Overutilization of helicopter transport in the minimally burned—a healthcare system problem that should be corrected

Jordan Roman, William Shank, Joseph Demirjian, Andrew Tang, Gary A. Vercruysse

Research output: Contribution to journalArticlepeer-review

5 Scopus citations


Eighty-eight percent of all patients burned in North America suffer burns of less than 20% TBSA. These patients may need care at a burn center, but barring any inhalation injury or polytrauma, these patients do not require helicopter transport (HEMS). We sought to identify a cohort of patients suffering smaller burns who do not benefit from HEMS to establish significant health care system savings. A 5-year retrospective analysis of data collected from our trauma registry was performed. Patients were separated into two groups: HEMS and ground transport (EMS). A subanalysis was performed between those with smaller burns (<20% TBSA and no ICU/ OR requirement). ED disposition, hospital length of stay, distance transported, and cost was analyzed. Of 616 burn patients presenting to our center, 13% were transported by HEMS, 46% by ambulance, and 61% by private vehicle. Of those transported via HEMS, 38% had been evaluated and treated at an outside hospital before transfer. Patients transported via HEMS had larger burns (13 vs 9 %TBSA; P = .002) and deeper burns (P < .001), longer hospital stays (P = .003), higher ICU admission rates (P < .001), and mortality rates (P = .003) compared with those transported by EMS. Transport distance was a mean 5.5 times greater (88 vs 16 mi) in the HEMS group (P < .001). Within this cohort, 53% of patients transported via HEMS suffered smaller burns, compared with 73% transported by EMS. A subanalysis of the smaller burns cohort showed increased distances of transport via HEMS (91 vs 18 mi; P < .001) and increased rates of admission from the ED in the EMS group (93% vs 68% by HEMS; P = .005), yet no difference in length of stay, or rates of early discharge, defined as <24-hour hospital stay. Fully 1/4 of those transported via HEMS with smaller burns were discharged from the ED after burn consultation, debridement, and dressing. Mortality in both was nil. Average cost per helicopter transport was US$29K. Accurate triage and burn center consultation before scene transport or hospital transfer could help identify patients not benefiting from HEMS yet safely transferrable by ground, or better served by early clinic follow-up, which would reduce cost without compromising care in this cohort. Annual patient savings approximating US$444K could be multiplied were non-HEMS transport universally adopted for smaller burns.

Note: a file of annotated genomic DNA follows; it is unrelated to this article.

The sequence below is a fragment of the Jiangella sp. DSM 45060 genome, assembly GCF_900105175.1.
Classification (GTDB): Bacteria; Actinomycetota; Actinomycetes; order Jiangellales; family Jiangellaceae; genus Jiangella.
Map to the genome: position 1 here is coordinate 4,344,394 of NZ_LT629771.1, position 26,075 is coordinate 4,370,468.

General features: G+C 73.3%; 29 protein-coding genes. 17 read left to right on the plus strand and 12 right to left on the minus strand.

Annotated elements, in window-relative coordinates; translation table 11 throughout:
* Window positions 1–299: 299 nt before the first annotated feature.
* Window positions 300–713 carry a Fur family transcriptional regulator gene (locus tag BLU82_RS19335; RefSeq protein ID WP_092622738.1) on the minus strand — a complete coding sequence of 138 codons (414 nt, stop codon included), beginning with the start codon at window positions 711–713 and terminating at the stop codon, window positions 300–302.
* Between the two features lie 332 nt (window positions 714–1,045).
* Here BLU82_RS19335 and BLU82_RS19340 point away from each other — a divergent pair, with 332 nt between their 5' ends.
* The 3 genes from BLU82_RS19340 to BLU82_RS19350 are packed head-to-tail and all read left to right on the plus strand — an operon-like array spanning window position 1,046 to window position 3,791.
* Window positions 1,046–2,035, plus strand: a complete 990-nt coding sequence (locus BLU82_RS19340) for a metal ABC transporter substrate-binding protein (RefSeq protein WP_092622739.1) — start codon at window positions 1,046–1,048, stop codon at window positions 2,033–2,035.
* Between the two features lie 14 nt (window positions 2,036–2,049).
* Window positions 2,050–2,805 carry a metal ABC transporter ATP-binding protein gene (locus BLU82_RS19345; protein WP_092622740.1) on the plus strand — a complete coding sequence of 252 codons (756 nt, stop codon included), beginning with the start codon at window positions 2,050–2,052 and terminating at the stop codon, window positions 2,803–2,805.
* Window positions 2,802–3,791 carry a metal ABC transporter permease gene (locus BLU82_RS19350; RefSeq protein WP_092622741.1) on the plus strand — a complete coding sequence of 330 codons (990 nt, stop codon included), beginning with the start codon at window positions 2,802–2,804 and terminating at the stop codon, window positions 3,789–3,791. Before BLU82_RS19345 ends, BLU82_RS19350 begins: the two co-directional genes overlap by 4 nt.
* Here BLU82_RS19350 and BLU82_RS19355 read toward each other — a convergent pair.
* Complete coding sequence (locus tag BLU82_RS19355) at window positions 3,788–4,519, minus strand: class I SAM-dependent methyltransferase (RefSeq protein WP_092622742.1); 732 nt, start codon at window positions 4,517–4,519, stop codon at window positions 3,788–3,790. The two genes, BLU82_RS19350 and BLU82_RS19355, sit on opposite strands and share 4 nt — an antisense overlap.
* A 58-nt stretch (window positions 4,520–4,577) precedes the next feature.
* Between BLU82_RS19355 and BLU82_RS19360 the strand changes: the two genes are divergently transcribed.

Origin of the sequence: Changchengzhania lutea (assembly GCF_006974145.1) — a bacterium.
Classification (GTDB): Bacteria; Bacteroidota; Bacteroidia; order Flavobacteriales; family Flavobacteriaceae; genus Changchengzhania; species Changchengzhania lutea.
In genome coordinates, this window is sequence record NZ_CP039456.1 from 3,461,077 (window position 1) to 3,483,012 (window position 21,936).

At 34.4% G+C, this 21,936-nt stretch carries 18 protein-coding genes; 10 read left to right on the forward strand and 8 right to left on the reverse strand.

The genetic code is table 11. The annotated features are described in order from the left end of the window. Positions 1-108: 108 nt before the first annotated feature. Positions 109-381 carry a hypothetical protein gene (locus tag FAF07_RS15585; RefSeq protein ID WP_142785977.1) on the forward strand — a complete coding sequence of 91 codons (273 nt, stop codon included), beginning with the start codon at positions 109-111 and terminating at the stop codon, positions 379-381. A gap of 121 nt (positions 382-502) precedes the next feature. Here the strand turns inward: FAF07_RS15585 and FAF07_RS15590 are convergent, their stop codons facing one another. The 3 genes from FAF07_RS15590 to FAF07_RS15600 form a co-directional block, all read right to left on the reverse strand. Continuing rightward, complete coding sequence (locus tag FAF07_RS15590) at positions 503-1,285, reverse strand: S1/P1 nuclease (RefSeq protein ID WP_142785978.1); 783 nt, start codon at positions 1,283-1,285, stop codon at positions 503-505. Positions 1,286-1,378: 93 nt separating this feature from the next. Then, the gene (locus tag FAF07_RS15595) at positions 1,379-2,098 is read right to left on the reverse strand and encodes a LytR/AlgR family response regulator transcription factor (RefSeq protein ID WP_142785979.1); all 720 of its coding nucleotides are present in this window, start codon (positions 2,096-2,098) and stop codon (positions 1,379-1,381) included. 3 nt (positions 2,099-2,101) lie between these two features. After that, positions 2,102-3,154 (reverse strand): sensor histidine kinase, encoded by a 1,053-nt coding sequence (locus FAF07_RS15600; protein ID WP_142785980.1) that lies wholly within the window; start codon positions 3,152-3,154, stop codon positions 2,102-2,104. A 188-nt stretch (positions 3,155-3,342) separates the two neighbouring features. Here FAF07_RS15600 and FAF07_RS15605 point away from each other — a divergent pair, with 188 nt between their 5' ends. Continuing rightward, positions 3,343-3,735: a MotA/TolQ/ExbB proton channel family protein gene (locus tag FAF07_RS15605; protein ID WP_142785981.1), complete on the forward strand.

Original languageEnglish (US)
Pages (from-to)15-22
Number of pages8
JournalJournal of Burn Care and Research
Issue number1
StatePublished - Jan 1 2020

ASJC Scopus subject areas

  • Surgery
  • Emergency Medicine
  • Rehabilitation


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